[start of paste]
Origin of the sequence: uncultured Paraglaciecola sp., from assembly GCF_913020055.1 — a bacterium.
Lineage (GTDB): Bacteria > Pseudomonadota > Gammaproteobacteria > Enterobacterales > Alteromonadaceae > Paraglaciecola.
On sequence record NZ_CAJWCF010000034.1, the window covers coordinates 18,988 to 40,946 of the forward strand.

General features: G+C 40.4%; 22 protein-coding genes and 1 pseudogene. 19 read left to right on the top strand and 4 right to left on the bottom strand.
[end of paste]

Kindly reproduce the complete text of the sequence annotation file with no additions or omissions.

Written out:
Origin of the sequence: uncultured Paraglaciecola sp., from assembly GCF_913020055.1 — a bacterium.
Lineage (GTDB): Bacteria > Pseudomonadota > Gammaproteobacteria > Enterobacterales > Alteromonadaceae > Paraglaciecola.
On sequence record NZ_CAJWCF010000034.1, the window covers coordinates 18,988 to 40,946 of the forward strand.

General features: G+C 40.4%; 22 protein-coding genes and 1 pseudogene. 19 read left to right on the top strand and 4 right to left on the bottom strand.